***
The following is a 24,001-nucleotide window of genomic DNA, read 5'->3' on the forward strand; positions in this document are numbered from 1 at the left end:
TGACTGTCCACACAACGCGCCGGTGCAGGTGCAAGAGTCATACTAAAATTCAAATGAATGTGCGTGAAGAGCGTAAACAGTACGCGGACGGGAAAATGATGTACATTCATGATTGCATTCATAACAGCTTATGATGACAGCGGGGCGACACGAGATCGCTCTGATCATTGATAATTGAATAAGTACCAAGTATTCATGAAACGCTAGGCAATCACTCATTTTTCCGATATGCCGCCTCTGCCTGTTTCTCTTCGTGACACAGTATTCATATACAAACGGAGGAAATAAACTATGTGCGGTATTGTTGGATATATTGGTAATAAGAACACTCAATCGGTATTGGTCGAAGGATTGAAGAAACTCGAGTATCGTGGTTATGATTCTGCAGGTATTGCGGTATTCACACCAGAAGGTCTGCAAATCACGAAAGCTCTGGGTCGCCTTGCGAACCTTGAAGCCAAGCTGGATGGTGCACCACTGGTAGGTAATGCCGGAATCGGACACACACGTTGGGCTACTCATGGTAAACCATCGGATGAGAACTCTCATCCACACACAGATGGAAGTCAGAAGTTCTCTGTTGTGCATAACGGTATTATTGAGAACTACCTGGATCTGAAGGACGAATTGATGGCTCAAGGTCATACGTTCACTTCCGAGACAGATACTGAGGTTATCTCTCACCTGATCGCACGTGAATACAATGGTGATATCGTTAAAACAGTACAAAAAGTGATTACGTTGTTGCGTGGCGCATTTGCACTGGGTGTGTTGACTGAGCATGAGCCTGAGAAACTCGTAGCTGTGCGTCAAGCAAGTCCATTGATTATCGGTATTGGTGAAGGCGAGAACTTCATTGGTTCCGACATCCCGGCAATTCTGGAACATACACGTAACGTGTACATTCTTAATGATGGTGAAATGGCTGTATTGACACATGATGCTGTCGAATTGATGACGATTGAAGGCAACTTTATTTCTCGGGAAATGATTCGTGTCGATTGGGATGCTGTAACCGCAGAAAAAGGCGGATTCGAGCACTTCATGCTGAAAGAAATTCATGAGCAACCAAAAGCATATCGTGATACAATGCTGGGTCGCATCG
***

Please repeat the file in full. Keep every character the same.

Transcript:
The following is a 24,001-nucleotide window of genomic DNA, read 5'->3' on the forward strand; positions in this document are numbered from 1 at the left end:
TGACTGTCCACACAACGCGCCGGTGCAGGTGCAAGAGTCATACTAAAATTCAAATGAATGTGCGTGAAGAGCGTAAACAGTACGCGGACGGGAAAATGATGTACATTCATGATTGCATTCATAACAGCTTATGATGACAGCGGGGCGACACGAGATCGCTCTGATCATTGATAATTGAATAAGTACCAAGTATTCATGAAACGCTAGGCAATCACTCATTTTTCCGATATGCCGCCTCTGCCTGTTTCTCTTCGTGACACAGTATTCATATACAAACGGAGGAAATAAACTATGTGCGGTATTGTTGGATATATTGGTAATAAGAACACTCAATCGGTATTGGTCGAAGGATTGAAGAAACTCGAGTATCGTGGTTATGATTCTGCAGGTATTGCGGTATTCACACCAGAAGGTCTGCAAATCACGAAAGCTCTGGGTCGCCTTGCGAACCTTGAAGCCAAGCTGGATGGTGCACCACTGGTAGGTAATGCCGGAATCGGACACACACGTTGGGCTACTCATGGTAAACCATCGGATGAGAACTCTCATCCACACACAGATGGAAGTCAGAAGTTCTCTGTTGTGCATAACGGTATTATTGAGAACTACCTGGATCTGAAGGACGAATTGATGGCTCAAGGTCATACGTTCACTTCCGAGACAGATACTGAGGTTATCTCTCACCTGATCGCACGTGAATACAATGGTGATATCGTTAAAACAGTACAAAAAGTGATTACGTTGTTGCGTGGCGCATTTGCACTGGGTGTGTTGACTGAGCATGAGCCTGAGAAACTCGTAGCTGTGCGTCAAGCAAGTCCATTGATTATCGGTATTGGTGAAGGCGAGAACTTCATTGGTTCCGACATCCCGGCAATTCTGGAACATACACGTAACGTGTACATTCTTAATGATGGTGAAATGGCTGTATTGACACATGATGCTGTCGAATTGATGACGATTGAAGGCAACTTTATTTCTCGGGAAATGATTCGTGTCGATTGGGATGCTGTAACCGCAGAAAAAGGCGGATTCGAGCACTTCATGCTGAAAGAAATTCATGAGCAACCAAAAGCATATCGTGATACAATGCTGGGTCGCATCG